Students in Michael D’Amato’s social studies classes at Soehl Middle School learned about lighting, background, angle, and other elements of photography as they took part in a five-week photo contest through May and June.
A different winner was chosen each week as students focused on different themes, such as food, happiness, and shadows.
The contest came about after D’Amato taught students how to enhance iMovie projects they were creating for Women’s History Month in March.
“I was a bit surprised by the students edge-of-their-seats interest in the photography lesson I designed,” said D’Amato, whose own photographs have appeared in magazines, newspapers, and television. “Then it hit me: With their cellphones, teenagers today are literally walking around with a camera in their pockets everywhere they go, so it made sense that this topic was one that immediately piqued their interest.”
D’Amato was showing one of his own photos during the lesson when a student brought up the idea of a contest, and the other students were immediately in favor. D’Amato loved the idea, not only because it allowed him to pass on his love for photography, but he thought it was a great way to get students excited and engaged during COVID-19 virtual learning.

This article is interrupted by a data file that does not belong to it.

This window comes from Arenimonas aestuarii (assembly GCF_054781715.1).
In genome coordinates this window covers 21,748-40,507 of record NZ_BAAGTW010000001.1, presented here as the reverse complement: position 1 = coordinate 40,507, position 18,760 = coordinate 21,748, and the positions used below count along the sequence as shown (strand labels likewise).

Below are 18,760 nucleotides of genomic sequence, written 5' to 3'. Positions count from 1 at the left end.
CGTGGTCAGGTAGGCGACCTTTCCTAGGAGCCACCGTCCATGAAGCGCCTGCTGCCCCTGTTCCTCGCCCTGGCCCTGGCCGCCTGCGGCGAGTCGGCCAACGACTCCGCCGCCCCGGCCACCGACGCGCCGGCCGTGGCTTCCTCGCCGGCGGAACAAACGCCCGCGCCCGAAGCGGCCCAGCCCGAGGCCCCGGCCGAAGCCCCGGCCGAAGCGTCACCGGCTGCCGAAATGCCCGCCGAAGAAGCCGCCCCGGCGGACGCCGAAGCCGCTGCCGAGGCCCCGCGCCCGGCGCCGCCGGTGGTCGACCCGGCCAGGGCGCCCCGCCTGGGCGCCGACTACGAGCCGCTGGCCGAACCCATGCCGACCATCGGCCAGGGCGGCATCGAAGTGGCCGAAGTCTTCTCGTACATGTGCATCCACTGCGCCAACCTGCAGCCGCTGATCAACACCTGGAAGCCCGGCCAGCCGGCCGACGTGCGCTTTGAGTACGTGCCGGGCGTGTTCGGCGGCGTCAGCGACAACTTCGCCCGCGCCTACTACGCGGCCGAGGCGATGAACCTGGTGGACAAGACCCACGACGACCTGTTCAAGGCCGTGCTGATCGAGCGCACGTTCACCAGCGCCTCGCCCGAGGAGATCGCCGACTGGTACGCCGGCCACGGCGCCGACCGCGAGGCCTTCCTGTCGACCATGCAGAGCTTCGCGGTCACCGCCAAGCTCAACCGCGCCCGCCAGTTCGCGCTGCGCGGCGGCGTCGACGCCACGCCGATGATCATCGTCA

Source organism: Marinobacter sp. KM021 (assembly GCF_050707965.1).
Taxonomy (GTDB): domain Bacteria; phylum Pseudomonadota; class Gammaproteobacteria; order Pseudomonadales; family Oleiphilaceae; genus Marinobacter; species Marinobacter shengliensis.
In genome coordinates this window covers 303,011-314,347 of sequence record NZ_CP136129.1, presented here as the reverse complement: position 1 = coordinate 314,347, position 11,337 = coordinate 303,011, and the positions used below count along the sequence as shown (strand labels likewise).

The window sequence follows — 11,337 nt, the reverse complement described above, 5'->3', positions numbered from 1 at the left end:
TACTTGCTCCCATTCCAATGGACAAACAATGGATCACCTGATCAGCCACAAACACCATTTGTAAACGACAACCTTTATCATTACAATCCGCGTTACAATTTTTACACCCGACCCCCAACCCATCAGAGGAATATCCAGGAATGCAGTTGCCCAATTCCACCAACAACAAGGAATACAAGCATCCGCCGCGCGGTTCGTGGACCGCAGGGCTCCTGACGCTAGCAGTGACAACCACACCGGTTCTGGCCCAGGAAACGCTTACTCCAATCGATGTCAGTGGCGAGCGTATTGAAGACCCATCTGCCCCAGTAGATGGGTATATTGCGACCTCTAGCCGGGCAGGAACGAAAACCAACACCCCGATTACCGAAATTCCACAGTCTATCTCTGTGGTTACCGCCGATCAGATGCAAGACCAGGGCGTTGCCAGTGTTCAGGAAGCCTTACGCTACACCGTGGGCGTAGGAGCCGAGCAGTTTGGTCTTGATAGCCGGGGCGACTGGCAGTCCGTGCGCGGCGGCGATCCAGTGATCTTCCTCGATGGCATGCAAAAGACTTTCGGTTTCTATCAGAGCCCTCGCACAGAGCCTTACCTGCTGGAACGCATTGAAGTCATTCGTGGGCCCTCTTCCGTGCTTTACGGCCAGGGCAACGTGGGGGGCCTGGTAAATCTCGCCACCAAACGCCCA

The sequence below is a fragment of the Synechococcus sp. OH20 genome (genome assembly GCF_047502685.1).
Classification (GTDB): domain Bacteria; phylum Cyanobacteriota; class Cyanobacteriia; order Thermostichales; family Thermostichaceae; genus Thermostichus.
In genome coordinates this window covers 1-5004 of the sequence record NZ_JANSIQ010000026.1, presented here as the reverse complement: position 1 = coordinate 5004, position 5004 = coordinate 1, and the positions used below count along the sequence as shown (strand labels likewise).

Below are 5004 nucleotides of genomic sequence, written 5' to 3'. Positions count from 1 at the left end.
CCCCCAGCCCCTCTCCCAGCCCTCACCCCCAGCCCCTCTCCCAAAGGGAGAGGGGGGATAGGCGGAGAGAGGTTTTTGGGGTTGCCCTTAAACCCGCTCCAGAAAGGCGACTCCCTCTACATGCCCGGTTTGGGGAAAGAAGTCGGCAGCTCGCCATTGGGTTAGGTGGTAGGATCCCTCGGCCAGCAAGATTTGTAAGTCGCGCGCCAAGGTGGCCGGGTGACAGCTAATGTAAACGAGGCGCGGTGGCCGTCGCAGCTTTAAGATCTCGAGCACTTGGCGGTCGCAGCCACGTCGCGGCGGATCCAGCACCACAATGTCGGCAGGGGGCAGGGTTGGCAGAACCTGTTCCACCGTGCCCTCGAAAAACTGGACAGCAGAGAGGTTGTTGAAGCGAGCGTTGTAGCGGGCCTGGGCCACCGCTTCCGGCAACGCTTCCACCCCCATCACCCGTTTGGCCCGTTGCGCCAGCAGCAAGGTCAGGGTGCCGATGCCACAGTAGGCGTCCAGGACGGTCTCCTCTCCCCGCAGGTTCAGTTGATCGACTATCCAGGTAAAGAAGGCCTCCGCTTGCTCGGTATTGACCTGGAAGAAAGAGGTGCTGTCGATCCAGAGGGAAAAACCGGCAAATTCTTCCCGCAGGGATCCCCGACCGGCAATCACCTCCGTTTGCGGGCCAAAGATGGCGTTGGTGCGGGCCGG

The winning student photographers were Aryana Figueroa, Carlos Baez, Dayanara Landaverde, Jazlyn Graves, and Wuilmer Hernandez Carrillo.
“Taking photos captures the beauty of the world we live in, whether it be roses or people, pets or bodies of water,” Jazlyn said. “Every picture tells a story. Capturing such things and being able to tell a story with just a photo is nice.”
Students said they learned a lot during the lesson and the contest.
“The advice that I felt most hopeful is to take the picture of the person when they are not looking at the camera, to show how much fun they are having, not just smiling at the camera,” Dayanara said. “But I took a photo of nature so what I did is to look for the right moment and the right angle of it.”
Aryana said she found it helpful to play with the focus.
“It helped bring a nice effect to the photo,” she said.
Photos were judged by a panel of three Soehl teachers and each week’s winner was given a trophy and a pair of AirPods.
“When a child earns a trophy, something a bit magical takes place,” D’Amato said. “A moment in time is created, one that he or she will likely look back on with fondness as an adult.”
– Story by Gary Miller